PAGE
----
Years of meditive practice, ever vigillant presence and developing a state of observance of ones thoughts are ways and means to be ‘in charge’ of ones thoughts. Although many don’t feel there is a choice, there is indeed an opportunity to question, and weilding the question, ‘where does that thought come from’ is an act of free will in my books!

    Damn I wish my SL would work on my puter… so need an upgrade! I would love to have participated.

  9. Well I don’t think that the facts are going to be proven any time soon.

    BUT

    How can a choice to think be a random event? I said that our thoughts can be non focus and random or free flowing. But then we choose to employ our brain to think on a specific task. The thoughts that we have regarding a specific task imply control. Because if our thoughts were not our own or directed by an individual then nothing would ever get done.

    How do you suppose we concentrate on a specific problem if we can’t control our thoughts? None of us could hold down a job! Especially very, very focused activities like say a neuro surgeon, or a mathematician they would not be able to focus their thoughts to a problem or a task if they had no control over their thoughts.

    We choose to think, we choose not to be distracted by external stimuli, we choose to focus on a job, we choose to work at a complex problem that takes time… etc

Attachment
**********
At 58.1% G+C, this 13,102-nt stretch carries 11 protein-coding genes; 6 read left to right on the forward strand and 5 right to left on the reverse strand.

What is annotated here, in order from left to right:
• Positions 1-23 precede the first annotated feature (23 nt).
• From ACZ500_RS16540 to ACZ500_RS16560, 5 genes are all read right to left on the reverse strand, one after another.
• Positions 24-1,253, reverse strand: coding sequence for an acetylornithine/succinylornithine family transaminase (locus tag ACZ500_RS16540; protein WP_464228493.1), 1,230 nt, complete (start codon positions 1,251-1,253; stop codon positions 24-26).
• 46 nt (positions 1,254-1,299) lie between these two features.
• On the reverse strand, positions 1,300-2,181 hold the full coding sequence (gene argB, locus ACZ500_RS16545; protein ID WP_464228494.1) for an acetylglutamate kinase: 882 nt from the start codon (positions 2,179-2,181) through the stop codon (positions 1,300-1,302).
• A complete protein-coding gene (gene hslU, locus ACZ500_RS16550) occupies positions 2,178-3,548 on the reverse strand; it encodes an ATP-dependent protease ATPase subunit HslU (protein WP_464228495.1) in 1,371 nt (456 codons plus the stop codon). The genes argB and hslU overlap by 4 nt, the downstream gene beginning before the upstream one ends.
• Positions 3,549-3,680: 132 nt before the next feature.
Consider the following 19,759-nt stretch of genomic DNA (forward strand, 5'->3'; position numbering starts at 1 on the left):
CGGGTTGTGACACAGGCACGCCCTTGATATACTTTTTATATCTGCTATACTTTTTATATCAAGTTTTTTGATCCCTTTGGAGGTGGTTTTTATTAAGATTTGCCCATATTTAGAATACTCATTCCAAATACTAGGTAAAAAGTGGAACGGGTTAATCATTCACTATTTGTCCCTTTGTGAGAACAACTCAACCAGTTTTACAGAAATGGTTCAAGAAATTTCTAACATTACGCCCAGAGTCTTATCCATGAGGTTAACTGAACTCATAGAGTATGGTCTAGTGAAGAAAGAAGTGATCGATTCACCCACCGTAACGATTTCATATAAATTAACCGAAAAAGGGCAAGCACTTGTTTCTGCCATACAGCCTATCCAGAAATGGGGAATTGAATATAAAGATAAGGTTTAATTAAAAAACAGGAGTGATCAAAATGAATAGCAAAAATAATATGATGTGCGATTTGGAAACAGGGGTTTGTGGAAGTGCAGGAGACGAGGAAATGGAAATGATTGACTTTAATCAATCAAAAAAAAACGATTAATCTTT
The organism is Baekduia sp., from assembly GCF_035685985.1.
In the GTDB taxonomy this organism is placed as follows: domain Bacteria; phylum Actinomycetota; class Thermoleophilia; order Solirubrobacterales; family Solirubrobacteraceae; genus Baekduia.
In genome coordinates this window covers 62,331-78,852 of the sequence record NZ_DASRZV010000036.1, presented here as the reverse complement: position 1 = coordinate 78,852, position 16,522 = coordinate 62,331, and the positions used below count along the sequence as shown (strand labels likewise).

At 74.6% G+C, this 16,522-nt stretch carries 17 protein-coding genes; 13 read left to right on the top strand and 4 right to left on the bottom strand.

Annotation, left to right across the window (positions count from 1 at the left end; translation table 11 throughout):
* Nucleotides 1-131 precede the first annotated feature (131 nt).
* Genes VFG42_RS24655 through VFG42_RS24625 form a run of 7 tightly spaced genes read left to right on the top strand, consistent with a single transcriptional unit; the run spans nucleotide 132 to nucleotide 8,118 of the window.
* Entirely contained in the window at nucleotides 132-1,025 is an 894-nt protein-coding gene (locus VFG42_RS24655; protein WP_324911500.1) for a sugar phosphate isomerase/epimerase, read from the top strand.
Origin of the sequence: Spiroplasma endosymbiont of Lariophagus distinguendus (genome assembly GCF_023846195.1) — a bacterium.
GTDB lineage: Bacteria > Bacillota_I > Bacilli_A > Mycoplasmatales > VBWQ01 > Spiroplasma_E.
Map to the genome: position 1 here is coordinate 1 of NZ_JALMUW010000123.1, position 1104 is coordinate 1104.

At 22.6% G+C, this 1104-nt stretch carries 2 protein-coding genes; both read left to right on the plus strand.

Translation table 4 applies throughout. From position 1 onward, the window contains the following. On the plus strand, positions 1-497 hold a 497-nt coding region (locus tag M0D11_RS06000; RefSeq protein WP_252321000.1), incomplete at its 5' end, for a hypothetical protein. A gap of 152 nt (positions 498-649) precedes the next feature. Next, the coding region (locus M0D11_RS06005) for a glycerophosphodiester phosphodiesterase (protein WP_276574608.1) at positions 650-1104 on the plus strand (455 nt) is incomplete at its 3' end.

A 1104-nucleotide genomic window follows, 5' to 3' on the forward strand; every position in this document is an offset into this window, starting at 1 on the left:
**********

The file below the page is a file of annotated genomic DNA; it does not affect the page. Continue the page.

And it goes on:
10. You mean the self, ego, soul, that thing from which arises our illusion of free will.

    To me it is just a narrative made up from our thoughts, feelings, perceptions and memories.

    Like a fictional character who has an existence within a novel and within the minds of those that read it, we are just fictional characters embodied within our brains and within the minds of those that perceive us.

    Thoughts arise before I even chance to perceive them. I simply cannot stop my brain from thinking, believe me I have tried, and it is impossible. All I can do is try to focus my thoughts in a particular direction. Maybe that is some form of free will but I prefer to call it just a bit of elbow room

    Does that spell it out better.

  11. yep and I agree with you Brett. A shame you weren’t in SL with us the other night, I could have used the support! 🙂

    As for your focusing your thoughts, I would ask you whether or not the initial impetus to focus your thoughts isn’t ITSELF a thought and, therefore, part of the same causality?

  12. I will answer your question with a question: If we have no control over our thoughts, how do we use our brain/mind to resolve complex problems or concentrate on a task?

  13. Cameron, in answer to your question I would say that you need to look at the subconscious motivations that underlay our actions and our thoughts, namely our emotions.
    To me the brain is an emotional processor, as it is for all other species, and it is only we arrogant humans with our strong sense of introspective self importance that supposes we are different.

    To believe that you have a soul and free will is to enslave yourself to that very notion and thus deny yourself the possibility of moving beyond the genetic and memetic constraints that you live within.

  14. What’s this Cameron, do you want me to answer what you already know?

    Motivation forces that react to external and internal stimuli. I suspect that all creatures with a brain have emotions, we just have a very complex range of them based upon our genes and our environment.